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Fig. 1 Location of the study area and distribution of glaciers in 2016. The background map is hillshade of SRTM (Shuttle Radar Topography Mission) DEM (Digital Elevation Model). The debris-covered ice was from Nico et al. (2018).
Satellite sensor Period of data Path/Row Cloud (%) Spatial resolution (m)
Landsat TM 29 Aug 1998 148/35 4 30
Landsat TM 4 Sep 2000 148/35 8 30
Landsat ETM+ 16 Jul 1999 148/35 13 15/30
Landsat ETM+ 16 Jun 2000 148/35 2 15/30
Landsat ETM+ 21 Jul 2001 148/35 6 15/30
Landsat ETM+ 22 Jun 2002 148/35 3 15/30
Landsat OLI 4 Jul 2015 148/35 3 15/30
Landsat OLI 24 Sep 2016 148/35 6 15/30
Table 1 Remote sensing images used in this study
Fig. 2 Resolution comparison of the two DEMs. (a), the 1 arc-second SRTM DEM from 2000; (b), the 8 m HMA (High Mountain Asia) DEM from 2015. The white spots in (b) are voids. The black line cycled areas were glaciers and both pictures were from Paul et al. (2019).
Fig. 3 (a) Scatter plot of aspect vs slope for the standardized elevation differences for non-glacier areas. (b) Relationship between elevation difference and maximum curvature in the non-glacier areas of SRB (Shaksgam River Basin).
Before co-registration After co-registration N Eσ (m) E (m)
Em (m) SDno glac (m) Em (m) SDno glac
-19.83 14.91 -0.38 11.80 6960 0.14 0.41
Table 2 Statistical results of the vertical error before and after the adjustment of the HMA (High Mountain Asia) and SRTM (Shuttle Radar Topography Mission) DEMs (Digital Elevation Models) in non-glacier areas
Fig. 4 Glacier distribution and change in the SRB. (a), area and number of 2016 glaciers in different size classes; (b), distribution of glacier area in different slope directions in 2000 and 2016; (c), the change of glacier area and area reduction rate under different size classes from 2000 to 2016; (d), the distribution of glacier area with elevation in 2016.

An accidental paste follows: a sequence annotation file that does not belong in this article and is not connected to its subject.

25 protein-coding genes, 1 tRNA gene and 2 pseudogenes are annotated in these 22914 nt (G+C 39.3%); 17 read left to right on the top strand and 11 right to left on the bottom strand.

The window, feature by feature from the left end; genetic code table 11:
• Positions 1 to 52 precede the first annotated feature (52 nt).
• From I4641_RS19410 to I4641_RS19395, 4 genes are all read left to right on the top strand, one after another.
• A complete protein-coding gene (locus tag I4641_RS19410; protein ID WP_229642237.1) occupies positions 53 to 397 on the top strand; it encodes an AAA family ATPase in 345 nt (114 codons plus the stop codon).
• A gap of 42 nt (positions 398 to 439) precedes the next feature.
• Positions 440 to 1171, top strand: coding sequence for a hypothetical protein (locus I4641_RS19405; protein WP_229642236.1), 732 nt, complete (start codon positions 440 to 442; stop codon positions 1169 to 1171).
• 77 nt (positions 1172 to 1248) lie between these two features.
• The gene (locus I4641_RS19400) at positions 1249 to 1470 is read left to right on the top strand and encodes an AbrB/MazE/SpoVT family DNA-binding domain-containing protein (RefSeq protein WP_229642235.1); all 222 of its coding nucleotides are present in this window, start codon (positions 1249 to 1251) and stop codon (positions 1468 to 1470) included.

Fig. 5 Changes in glacier surface elevation in the SRB from 2000 to 2016. The glacier boundaries are based on the union of the 2000 and 2016 glacier area. These surge-type glacier and post-surge or quiescent during 1999-2011 were reported by Gardelle et al. (2012a, 2013).
Region Study period Elevation change (m/a) Mass balance (m w.e./a) Reference
Karakoram Mountains 2003-2008 -0.07 (±0.04) -0.06 (±0.04) K??b et al. (2012)
Karakoram Mountains 2003-2009 -0.12 (±0.15) - Gardner et al. (2013)
Central Karakoram 2000-2010 0.12 (±0.19) 0.10 (±0.16) Gardelle et al. (2013)
Central Karakoram 2000-2012 -0.09 (±0.12) -0.08 (±0.10) Rankl and Braun (2016)
Central Karakoram 1999-2008 - 0.11 (±0.22) Gardelle et al. (2012a)
SRB 2000-2016 0.08 (±0.03) 0.06 (±0.02) This study
Table 3 Comparison of mass balance budgets in this study and others
Fig. 6 Distribution of glacier area in 2016 (a) and glacier surface elevation changes during 2000-2016 (b) at 100-m intervals by elevation in the SRB for debris-covered ice and clean ice